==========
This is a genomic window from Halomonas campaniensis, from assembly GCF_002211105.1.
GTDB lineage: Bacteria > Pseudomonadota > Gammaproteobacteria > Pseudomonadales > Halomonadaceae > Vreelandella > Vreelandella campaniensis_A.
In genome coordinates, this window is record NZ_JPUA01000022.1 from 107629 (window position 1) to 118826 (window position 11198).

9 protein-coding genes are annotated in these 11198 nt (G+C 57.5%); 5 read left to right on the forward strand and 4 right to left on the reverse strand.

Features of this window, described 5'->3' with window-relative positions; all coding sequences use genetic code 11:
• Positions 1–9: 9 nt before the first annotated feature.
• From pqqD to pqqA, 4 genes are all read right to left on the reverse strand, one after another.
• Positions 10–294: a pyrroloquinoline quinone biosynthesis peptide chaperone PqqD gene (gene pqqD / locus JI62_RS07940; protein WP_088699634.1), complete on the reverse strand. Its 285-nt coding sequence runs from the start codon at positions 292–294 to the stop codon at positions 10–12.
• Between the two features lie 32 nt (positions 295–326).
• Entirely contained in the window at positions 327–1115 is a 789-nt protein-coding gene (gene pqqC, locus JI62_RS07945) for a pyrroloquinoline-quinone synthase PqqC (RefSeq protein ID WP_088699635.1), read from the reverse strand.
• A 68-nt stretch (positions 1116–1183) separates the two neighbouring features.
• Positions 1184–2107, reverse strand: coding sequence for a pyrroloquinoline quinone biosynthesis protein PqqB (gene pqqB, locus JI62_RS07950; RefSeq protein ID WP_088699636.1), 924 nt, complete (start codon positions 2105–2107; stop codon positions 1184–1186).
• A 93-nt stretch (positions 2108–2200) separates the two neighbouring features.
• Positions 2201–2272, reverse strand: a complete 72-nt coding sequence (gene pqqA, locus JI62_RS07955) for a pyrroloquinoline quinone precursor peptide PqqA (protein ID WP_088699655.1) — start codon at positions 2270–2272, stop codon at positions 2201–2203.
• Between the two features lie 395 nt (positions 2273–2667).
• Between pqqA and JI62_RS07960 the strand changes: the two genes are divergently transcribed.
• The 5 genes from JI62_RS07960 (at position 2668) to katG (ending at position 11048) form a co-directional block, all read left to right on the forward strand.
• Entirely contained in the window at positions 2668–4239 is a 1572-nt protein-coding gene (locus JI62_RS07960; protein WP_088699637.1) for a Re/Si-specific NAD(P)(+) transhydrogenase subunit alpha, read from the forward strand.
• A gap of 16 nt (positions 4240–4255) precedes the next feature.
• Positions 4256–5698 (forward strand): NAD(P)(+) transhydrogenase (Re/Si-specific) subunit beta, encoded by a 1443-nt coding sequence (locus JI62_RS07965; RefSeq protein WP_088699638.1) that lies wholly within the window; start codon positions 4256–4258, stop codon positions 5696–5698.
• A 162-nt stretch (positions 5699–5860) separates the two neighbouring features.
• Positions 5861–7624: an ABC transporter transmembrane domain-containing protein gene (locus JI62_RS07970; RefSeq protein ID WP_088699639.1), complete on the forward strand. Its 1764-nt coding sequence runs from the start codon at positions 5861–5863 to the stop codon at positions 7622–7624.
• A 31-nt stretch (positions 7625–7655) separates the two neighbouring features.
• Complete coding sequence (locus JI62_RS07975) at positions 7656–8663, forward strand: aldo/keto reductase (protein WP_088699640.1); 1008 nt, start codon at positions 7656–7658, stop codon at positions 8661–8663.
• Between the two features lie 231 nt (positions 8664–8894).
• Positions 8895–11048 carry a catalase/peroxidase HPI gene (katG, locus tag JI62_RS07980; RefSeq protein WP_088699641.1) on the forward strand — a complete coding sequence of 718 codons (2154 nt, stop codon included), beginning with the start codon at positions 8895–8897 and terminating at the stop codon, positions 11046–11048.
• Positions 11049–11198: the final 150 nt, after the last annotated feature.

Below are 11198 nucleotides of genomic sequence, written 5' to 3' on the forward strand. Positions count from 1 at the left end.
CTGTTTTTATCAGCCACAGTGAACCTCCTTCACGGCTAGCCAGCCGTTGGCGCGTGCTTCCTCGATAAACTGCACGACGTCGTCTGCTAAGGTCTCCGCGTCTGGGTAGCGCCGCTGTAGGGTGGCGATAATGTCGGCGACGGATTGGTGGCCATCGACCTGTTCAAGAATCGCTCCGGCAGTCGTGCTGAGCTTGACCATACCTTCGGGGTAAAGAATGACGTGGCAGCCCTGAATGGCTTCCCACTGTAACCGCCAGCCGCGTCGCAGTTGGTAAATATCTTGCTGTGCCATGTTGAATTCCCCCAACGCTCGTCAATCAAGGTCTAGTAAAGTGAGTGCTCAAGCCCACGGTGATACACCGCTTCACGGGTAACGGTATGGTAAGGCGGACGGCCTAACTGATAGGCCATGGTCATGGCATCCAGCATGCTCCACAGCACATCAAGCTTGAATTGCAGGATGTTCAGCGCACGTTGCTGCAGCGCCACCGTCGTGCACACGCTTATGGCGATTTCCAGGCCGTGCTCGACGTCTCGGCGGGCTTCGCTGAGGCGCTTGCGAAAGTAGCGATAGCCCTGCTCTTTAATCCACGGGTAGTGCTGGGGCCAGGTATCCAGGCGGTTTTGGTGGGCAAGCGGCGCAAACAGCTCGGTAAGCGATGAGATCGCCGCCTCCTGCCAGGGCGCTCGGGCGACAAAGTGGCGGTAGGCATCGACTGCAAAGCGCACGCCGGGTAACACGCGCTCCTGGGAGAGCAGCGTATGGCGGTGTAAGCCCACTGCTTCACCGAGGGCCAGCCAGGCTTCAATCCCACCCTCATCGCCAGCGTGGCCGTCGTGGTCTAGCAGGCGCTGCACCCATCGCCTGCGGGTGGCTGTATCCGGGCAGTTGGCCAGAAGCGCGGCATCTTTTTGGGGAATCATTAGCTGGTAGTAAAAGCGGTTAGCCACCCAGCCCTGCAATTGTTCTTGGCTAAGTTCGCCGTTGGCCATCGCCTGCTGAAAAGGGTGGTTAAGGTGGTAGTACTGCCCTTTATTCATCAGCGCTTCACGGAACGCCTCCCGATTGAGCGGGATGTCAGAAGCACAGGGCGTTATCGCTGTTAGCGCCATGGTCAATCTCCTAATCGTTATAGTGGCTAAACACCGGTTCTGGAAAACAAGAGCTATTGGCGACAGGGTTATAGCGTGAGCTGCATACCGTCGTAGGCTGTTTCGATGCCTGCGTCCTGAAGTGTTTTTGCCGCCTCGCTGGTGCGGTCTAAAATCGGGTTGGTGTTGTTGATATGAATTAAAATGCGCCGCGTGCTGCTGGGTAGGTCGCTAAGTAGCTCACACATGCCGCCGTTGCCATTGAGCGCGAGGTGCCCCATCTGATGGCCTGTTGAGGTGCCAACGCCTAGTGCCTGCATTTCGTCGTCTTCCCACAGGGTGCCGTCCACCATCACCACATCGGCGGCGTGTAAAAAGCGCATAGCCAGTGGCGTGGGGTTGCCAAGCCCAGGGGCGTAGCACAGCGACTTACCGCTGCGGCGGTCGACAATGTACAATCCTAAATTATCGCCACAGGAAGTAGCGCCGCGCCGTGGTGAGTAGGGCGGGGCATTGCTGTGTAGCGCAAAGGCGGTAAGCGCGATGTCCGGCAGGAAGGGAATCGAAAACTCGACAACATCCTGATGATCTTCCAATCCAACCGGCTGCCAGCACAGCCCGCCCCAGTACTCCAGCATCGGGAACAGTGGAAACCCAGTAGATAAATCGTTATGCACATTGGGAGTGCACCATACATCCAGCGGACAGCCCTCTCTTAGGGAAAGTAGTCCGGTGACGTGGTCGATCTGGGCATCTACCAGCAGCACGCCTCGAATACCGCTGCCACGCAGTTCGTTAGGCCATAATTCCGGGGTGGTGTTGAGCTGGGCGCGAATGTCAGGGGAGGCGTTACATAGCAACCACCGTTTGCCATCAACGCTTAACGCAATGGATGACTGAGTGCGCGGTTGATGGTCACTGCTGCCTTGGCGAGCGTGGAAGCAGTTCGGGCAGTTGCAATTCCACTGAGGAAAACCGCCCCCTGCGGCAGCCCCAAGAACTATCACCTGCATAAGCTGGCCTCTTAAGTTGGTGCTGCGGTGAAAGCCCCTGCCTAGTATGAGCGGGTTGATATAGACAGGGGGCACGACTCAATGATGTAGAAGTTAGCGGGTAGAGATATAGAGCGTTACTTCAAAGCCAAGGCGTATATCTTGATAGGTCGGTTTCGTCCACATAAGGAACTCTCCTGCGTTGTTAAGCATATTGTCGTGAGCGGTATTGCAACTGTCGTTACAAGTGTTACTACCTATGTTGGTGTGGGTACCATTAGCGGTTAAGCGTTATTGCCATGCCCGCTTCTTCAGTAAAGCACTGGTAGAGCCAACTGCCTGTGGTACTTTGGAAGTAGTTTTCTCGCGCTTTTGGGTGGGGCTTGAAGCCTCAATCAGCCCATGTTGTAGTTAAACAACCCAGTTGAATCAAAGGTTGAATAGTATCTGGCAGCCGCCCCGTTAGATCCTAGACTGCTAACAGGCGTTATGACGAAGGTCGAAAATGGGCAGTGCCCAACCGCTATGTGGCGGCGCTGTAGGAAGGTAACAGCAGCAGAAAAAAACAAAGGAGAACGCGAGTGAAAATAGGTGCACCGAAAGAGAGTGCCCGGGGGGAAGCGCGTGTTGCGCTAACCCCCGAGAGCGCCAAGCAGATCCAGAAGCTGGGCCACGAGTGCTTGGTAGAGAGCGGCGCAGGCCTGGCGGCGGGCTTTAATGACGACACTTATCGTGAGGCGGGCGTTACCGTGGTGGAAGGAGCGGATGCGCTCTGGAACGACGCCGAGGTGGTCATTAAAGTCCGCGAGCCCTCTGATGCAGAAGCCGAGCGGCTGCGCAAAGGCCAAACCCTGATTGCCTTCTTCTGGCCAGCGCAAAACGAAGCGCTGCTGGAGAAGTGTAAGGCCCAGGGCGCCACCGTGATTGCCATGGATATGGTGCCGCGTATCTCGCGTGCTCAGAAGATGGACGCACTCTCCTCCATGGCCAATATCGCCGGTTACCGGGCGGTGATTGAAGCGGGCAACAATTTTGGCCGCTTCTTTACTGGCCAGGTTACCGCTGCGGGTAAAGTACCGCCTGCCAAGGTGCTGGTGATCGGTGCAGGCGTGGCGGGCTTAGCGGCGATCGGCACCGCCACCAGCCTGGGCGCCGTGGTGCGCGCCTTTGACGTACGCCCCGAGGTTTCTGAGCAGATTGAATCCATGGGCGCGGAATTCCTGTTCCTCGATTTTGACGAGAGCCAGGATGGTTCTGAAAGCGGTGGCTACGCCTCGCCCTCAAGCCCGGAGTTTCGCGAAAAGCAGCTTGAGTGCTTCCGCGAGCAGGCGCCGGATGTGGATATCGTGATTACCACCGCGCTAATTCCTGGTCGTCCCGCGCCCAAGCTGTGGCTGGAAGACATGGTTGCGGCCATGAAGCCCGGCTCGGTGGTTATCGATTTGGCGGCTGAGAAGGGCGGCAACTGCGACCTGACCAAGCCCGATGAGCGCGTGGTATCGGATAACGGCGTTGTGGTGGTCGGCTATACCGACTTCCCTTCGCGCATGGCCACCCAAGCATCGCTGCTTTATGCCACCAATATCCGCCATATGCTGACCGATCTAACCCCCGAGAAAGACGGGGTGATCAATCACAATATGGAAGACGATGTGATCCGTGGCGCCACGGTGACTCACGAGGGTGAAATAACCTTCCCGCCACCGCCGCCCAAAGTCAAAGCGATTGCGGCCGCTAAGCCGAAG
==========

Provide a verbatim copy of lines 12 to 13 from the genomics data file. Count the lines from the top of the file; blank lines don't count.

• Positions 1184–2107, reverse strand: coding sequence for a pyrroloquinoline quinone biosynthesis protein PqqB (gene pqqB, locus JI62_RS07950; RefSeq protein ID WP_088699636.1), 924 nt, complete (start codon positions 2105–2107; stop codon positions 1184–1186).
• A 93-nt stretch (positions 2108–2200) separates the two neighbouring features.